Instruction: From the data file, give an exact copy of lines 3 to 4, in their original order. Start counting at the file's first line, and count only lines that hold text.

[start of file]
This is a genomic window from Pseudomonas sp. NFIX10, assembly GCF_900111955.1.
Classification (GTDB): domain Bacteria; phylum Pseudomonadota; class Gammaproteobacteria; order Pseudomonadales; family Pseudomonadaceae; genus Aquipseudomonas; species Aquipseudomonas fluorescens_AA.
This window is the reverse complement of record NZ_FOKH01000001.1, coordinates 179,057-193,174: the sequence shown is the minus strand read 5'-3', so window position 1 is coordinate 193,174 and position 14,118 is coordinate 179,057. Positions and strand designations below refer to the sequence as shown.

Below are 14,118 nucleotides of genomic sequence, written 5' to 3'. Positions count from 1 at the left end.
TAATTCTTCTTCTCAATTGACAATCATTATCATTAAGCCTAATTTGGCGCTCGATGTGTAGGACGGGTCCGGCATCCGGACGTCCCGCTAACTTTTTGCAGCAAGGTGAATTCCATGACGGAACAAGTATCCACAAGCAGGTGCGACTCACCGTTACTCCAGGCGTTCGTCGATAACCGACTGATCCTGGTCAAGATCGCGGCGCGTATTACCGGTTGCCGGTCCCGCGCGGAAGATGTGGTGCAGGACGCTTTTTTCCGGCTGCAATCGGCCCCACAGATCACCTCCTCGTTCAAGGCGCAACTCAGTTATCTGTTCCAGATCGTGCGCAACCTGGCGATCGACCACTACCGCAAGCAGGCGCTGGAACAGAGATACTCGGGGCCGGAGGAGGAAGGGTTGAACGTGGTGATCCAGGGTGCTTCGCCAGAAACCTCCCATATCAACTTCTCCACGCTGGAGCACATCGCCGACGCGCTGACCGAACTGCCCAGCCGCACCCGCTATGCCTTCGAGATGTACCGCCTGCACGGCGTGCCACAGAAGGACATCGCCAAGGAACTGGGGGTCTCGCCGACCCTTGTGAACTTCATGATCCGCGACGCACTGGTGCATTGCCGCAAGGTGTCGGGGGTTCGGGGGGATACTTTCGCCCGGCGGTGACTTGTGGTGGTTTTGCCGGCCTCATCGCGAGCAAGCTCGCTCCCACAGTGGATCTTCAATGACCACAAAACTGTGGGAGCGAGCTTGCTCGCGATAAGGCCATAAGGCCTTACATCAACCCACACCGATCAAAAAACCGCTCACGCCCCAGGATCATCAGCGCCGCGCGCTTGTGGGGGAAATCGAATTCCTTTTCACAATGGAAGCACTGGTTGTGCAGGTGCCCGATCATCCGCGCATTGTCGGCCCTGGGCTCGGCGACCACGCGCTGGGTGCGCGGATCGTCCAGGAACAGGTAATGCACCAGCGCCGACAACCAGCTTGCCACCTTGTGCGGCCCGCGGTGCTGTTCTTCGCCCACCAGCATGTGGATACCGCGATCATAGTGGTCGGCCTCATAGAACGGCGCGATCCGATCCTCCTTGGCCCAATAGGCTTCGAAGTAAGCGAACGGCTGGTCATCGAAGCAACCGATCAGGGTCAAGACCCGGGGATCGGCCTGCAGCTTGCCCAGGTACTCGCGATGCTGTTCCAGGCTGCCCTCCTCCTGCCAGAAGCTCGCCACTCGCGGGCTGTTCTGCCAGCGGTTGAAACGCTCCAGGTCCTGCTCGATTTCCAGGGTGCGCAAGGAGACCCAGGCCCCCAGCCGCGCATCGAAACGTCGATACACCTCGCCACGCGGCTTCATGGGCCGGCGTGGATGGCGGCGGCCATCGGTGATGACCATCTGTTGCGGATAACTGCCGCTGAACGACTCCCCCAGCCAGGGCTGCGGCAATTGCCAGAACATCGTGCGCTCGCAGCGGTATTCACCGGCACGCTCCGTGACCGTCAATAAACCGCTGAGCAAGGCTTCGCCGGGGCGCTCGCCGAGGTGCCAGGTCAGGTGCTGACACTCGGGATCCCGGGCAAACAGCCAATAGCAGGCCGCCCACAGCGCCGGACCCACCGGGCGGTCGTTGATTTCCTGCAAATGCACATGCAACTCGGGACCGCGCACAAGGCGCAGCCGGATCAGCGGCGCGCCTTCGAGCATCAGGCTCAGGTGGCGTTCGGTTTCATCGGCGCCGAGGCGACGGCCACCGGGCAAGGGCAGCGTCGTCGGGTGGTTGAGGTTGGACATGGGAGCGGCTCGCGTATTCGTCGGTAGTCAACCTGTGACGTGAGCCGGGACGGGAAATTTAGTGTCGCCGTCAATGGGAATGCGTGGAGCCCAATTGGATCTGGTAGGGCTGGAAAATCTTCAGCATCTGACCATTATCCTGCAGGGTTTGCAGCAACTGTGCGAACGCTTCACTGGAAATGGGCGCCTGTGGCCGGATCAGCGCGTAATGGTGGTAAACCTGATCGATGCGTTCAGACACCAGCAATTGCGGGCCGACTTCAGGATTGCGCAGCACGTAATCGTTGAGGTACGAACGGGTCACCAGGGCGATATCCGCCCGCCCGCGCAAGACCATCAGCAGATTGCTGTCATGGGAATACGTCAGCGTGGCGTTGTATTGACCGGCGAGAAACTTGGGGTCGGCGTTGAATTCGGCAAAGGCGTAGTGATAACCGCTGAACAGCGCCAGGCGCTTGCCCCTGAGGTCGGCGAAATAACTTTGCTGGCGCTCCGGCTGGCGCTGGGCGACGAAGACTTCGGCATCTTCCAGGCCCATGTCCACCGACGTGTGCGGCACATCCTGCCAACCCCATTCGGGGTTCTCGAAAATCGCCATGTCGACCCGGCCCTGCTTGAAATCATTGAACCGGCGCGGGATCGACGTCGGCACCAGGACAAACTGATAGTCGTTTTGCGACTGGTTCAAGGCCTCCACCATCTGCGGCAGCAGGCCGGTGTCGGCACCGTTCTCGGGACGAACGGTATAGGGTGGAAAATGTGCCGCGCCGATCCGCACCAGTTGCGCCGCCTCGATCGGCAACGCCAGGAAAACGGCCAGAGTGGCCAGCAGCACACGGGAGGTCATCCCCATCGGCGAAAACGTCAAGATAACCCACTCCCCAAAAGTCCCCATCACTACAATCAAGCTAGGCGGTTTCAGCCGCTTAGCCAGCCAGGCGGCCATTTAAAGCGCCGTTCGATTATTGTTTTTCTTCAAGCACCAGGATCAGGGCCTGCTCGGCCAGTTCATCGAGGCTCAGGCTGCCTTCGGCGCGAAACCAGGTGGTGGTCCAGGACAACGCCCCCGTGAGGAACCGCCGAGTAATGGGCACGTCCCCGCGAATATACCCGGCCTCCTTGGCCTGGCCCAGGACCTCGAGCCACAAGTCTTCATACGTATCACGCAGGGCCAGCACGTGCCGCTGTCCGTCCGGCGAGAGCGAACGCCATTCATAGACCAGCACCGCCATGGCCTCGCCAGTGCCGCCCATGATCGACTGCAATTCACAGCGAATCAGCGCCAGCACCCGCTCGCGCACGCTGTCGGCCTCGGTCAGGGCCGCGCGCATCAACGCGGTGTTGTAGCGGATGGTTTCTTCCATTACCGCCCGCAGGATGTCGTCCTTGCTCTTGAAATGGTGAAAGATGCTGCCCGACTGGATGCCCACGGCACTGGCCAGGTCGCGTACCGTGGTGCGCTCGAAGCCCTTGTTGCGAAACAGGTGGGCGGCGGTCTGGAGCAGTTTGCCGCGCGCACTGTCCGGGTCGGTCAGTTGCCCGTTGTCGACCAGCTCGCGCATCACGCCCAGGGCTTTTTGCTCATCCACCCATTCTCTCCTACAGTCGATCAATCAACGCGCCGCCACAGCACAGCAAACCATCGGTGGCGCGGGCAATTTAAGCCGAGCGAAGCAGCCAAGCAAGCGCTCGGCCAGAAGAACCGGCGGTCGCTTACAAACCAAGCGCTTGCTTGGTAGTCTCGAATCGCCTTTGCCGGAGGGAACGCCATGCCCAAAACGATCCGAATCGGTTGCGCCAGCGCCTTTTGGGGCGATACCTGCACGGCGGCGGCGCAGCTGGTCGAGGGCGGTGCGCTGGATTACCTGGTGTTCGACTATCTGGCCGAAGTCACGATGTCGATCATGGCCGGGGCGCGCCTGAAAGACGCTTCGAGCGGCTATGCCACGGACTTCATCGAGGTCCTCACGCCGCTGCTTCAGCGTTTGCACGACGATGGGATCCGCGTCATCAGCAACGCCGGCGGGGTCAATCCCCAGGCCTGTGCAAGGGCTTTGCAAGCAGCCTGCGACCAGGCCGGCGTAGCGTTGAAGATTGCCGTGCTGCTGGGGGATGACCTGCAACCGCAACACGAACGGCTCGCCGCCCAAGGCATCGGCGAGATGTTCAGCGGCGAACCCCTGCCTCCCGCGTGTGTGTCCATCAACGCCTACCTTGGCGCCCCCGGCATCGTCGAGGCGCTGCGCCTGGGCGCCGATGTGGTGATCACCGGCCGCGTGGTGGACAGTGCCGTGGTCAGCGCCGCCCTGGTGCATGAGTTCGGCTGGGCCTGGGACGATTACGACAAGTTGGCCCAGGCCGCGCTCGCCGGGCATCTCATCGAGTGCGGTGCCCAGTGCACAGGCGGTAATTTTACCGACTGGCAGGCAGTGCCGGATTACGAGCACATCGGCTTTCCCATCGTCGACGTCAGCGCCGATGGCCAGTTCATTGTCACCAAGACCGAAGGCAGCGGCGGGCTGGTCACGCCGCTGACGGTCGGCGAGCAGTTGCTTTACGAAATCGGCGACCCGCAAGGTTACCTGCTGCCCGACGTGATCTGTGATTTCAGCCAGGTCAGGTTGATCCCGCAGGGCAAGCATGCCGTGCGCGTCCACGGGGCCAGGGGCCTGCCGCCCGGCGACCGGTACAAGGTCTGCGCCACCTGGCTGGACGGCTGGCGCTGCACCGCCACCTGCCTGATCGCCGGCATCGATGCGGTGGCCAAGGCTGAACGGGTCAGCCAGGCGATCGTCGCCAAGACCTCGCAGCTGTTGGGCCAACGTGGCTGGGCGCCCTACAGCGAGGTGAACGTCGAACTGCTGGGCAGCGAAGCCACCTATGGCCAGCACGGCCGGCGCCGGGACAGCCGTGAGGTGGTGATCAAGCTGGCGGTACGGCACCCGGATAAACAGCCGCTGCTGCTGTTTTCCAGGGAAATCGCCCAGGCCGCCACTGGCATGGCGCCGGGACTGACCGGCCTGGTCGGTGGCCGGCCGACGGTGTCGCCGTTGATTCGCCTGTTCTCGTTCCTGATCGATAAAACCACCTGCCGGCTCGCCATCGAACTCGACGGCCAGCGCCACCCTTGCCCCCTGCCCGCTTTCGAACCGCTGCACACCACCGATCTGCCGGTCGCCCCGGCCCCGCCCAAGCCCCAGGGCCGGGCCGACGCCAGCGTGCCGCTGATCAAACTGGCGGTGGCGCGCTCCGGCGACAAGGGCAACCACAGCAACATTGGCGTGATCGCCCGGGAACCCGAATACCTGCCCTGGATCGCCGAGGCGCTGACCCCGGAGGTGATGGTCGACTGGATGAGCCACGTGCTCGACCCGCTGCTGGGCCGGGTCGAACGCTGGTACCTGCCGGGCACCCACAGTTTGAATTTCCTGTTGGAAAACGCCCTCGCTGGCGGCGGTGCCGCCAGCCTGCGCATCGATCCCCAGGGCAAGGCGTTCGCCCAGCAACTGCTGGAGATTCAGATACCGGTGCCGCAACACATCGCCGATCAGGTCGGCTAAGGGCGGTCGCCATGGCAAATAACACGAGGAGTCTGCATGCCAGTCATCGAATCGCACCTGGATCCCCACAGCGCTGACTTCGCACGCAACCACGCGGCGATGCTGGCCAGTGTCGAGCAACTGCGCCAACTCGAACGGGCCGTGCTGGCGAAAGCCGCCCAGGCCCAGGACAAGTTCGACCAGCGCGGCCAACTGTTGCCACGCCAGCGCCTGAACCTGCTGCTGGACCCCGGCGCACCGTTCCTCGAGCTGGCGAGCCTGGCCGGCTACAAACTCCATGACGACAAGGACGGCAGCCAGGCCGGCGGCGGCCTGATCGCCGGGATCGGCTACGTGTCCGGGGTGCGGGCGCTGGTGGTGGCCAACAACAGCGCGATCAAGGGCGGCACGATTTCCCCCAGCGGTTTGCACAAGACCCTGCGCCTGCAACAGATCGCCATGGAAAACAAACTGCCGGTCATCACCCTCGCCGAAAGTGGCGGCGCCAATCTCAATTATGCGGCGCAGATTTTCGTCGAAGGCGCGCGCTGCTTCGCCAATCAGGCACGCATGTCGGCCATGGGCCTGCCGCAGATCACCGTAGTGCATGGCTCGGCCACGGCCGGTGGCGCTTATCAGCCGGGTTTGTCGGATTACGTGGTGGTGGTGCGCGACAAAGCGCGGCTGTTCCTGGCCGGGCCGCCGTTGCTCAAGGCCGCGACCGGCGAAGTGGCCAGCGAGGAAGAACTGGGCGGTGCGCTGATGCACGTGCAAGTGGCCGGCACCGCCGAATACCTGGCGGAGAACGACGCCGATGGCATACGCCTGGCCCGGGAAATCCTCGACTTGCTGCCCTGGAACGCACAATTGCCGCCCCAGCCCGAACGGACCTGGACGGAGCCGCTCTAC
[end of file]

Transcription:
This window is the reverse complement of record NZ_FOKH01000001.1, coordinates 179,057-193,174: the sequence shown is the minus strand read 5'-3', so window position 1 is coordinate 193,174 and position 14,118 is coordinate 179,057. Positions and strand designations below refer to the sequence as shown.

Below are 14,118 nucleotides of genomic sequence, written 5' to 3'. Positions count from 1 at the left end.